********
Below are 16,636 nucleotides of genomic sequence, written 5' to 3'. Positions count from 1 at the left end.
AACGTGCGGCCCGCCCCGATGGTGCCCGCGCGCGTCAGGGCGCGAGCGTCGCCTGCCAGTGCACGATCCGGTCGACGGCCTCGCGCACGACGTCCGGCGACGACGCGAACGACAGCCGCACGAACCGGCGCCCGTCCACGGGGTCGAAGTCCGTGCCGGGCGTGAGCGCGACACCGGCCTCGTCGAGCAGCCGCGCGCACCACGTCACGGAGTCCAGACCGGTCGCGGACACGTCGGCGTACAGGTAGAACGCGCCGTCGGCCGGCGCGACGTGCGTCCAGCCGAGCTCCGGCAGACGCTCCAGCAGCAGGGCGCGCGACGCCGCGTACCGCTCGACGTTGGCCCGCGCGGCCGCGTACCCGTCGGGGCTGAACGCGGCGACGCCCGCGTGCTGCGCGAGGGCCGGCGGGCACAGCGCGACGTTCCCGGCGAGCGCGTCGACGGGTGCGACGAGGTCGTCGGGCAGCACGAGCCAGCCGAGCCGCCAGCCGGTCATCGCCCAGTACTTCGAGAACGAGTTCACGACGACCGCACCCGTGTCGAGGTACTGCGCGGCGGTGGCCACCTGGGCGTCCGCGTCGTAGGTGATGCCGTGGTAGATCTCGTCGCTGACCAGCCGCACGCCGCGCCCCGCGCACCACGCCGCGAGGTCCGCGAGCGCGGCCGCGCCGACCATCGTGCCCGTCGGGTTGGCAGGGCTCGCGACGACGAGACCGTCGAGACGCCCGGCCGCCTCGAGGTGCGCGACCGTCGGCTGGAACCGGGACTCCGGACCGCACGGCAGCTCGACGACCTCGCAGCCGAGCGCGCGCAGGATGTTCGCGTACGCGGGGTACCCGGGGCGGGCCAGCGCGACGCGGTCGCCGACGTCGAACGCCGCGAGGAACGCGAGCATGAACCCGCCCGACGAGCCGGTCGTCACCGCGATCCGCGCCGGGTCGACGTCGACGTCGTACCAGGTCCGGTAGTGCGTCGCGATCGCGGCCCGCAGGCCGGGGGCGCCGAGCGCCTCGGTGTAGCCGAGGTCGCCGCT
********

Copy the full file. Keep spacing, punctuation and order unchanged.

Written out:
Below are 16,636 nucleotides of genomic sequence, written 5' to 3'. Positions count from 1 at the left end.
AACGTGCGGCCCGCCCCGATGGTGCCCGCGCGCGTCAGGGCGCGAGCGTCGCCTGCCAGTGCACGATCCGGTCGACGGCCTCGCGCACGACGTCCGGCGACGACGCGAACGACAGCCGCACGAACCGGCGCCCGTCCACGGGGTCGAAGTCCGTGCCGGGCGTGAGCGCGACACCGGCCTCGTCGAGCAGCCGCGCGCACCACGTCACGGAGTCCAGACCGGTCGCGGACACGTCGGCGTACAGGTAGAACGCGCCGTCGGCCGGCGCGACGTGCGTCCAGCCGAGCTCCGGCAGACGCTCCAGCAGCAGGGCGCGCGACGCCGCGTACCGCTCGACGTTGGCCCGCGCGGCCGCGTACCCGTCGGGGCTGAACGCGGCGACGCCCGCGTGCTGCGCGAGGGCCGGCGGGCACAGCGCGACGTTCCCGGCGAGCGCGTCGACGGGTGCGACGAGGTCGTCGGGCAGCACGAGCCAGCCGAGCCGCCAGCCGGTCATCGCCCAGTACTTCGAGAACGAGTTCACGACGACCGCACCCGTGTCGAGGTACTGCGCGGCGGTGGCCACCTGGGCGTCCGCGTCGTAGGTGATGCCGTGGTAGATCTCGTCGCTGACCAGCCGCACGCCGCGCCCCGCGCACCACGCCGCGAGGTCCGCGAGCGCGGCCGCGCCGACCATCGTGCCCGTCGGGTTGGCAGGGCTCGCGACGACGAGACCGTCGAGACGCCCGGCCGCCTCGAGGTGCGCGACCGTCGGCTGGAACCGGGACTCCGGACCGCACGGCAGCTCGACGACCTCGCAGCCGAGCGCGCGCAGGATGTTCGCGTACGCGGGGTACCCGGGGCGGGCCAGCGCGACGCGGTCGCCGACGTCGAACGCCGCGAGGAACGCGAGCATGAACCCGCCCGACGAGCCGGTCGTCACCGCGATCCGCGCCGGGTCGACGTCGACGTCGTACCAGGTCCGGTAGTGCGTCGCGATCGCGGCCCGCAGGCCGGGGGCGCCGAGCGCCTCGGTGTAGCCGAGGTCGCCGCT